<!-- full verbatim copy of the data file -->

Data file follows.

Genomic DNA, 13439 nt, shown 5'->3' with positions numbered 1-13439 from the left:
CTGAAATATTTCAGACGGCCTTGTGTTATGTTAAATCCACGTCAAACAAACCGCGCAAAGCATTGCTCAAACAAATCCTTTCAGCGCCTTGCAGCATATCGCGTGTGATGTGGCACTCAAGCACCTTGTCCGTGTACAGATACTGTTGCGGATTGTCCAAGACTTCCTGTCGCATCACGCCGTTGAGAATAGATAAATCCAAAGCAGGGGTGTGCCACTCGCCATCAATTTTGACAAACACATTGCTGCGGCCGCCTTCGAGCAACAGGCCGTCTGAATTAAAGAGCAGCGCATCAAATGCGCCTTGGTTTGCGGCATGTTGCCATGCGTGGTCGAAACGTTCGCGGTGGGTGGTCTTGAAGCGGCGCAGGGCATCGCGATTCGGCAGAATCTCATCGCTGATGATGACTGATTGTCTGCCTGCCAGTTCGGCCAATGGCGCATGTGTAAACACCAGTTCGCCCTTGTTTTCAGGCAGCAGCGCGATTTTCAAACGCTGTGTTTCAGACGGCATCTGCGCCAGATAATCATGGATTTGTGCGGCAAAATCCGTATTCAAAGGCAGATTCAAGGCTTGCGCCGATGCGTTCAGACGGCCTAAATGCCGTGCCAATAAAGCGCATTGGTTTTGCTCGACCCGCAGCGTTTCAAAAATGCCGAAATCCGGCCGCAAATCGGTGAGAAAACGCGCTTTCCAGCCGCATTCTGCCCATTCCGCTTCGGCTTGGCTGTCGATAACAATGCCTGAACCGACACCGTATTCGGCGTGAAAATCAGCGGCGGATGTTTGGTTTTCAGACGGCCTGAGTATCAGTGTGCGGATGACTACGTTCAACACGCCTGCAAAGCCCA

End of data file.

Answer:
Genomic DNA, 13439 nt, shown 5'->3' with positions numbered 1-13439 from the left:
CTGAAATATTTCAGACGGCCTTGTGTTATGTTAAATCCACGTCAAACAAACCGCGCAAAGCATTGCTCAAACAAATCCTTTCAGCGCCTTGCAGCATATCGCGTGTGATGTGGCACTCAAGCACCTTGTCCGTGTACAGATACTGTTGCGGATTGTCCAAGACTTCCTGTCGCATCACGCCGTTGAGAATAGATAAATCCAAAGCAGGGGTGTGCCACTCGCCATCAATTTTGACAAACACATTGCTGCGGCCGCCTTCGAGCAACAGGCCGTCTGAATTAAAGAGCAGCGCATCAAATGCGCCTTGGTTTGCGGCATGTTGCCATGCGTGGTCGAAACGTTCGCGGTGGGTGGTCTTGAAGCGGCGCAGGGCATCGCGATTCGGCAGAATCTCATCGCTGATGATGACTGATTGTCTGCCTGCCAGTTCGGCCAATGGCGCATGTGTAAACACCAGTTCGCCCTTGTTTTCAGGCAGCAGCGCGATTTTCAAACGCTGTGTTTCAGACGGCATCTGCGCCAGATAATCATGGATTTGTGCGGCAAAATCCGTATTCAAAGGCAGATTCAAGGCTTGCGCCGATGCGTTCAGACGGCCTAAATGCCGTGCCAATAAAGCGCATTGGTTTTGCTCGACCCGCAGCGTTTCAAAAATGCCGAAATCCGGCCGCAAATCGGTGAGAAAACGCGCTTTCCAGCCGCATTCTGCCCATTCCGCTTCGGCTTGGCTGTCGATAACAATGCCTGAACCGACACCGTATTCGGCGTGAAAATCAGCGGCGGATGTTTGGTTTTCAGACGGCCTGAGTATCAGTGTGCGGATGACTACGTTCAACACGCCTGCAAAGCCCA